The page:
I am an ecologist with an interest in the practices of animal management. My work is interdisciplinary in nature and addresses problems that animals cause for people and the conflicts and disputes among people about their management. I work on the management of native and introduced, wild and domestic species to achieve goals for controlling and eradicating disease in people and animals, for conserving biodiversity and for improving livelihoods.
One of my major current projects is investigating the ecology and epidemiology of Guinea worm infection in free-ranging domestic dogs in Chad and Ethiopia. This work contributes to the global programme for eradication of human Guinea worm disease, being led by The Carter Center and the World Health Organisation.
I also work with cat owners to address the challenges for cat health and well-being and for wildlife populations that can be presented by cat predation of wildlife. This is a major project supported by Songbird Survival.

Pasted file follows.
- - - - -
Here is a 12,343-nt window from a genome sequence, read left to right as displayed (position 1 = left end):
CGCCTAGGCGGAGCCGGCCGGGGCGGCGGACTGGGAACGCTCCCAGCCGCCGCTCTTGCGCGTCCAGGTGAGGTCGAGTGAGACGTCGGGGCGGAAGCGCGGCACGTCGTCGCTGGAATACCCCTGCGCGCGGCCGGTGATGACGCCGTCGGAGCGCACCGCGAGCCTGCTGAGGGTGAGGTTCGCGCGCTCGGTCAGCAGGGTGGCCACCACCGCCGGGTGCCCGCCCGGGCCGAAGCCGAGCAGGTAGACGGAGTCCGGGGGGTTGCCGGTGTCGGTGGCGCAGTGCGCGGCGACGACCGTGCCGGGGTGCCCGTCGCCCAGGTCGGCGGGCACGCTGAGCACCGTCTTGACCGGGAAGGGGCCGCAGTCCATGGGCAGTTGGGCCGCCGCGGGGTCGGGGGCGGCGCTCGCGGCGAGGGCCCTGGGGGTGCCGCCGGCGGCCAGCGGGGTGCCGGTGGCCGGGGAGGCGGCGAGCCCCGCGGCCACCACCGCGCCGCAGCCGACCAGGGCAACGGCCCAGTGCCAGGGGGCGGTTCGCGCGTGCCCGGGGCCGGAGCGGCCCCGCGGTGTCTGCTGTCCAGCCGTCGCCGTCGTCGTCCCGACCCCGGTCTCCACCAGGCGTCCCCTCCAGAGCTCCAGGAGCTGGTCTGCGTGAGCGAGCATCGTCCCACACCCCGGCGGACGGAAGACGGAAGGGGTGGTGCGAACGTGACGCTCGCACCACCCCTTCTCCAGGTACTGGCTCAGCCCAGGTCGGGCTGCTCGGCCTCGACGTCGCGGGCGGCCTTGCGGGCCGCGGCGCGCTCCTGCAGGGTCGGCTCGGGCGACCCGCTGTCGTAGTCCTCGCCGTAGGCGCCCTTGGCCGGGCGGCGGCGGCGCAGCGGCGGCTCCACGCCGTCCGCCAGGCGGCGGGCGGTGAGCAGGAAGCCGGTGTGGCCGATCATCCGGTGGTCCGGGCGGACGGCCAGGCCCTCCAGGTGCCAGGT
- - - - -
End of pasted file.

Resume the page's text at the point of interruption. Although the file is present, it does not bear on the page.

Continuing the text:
My PhD researchers, postdoctoral researchers, and I work on a variety of wildlife conservation and management projects, mainly in the UK. Recent work has addressed the conservation of hazel dormice, pine marten restoration and its ecological effects, the recovery of polecats, wildcat conservation, the ecological effects of Tasmanian devil decline and predation of pheasants by buzzards.
For the last 10 years or so, my research has focused on the science, policy and practical implications of bovine tuberculosis (TB) in badgers. In this area, I work mainly in partnership with the National Wildlife Management Centre of the Animal and Plant Health Agency. You can find out more by watching this two-minute video of me explaining my work on badgers and bovine tuberculosis.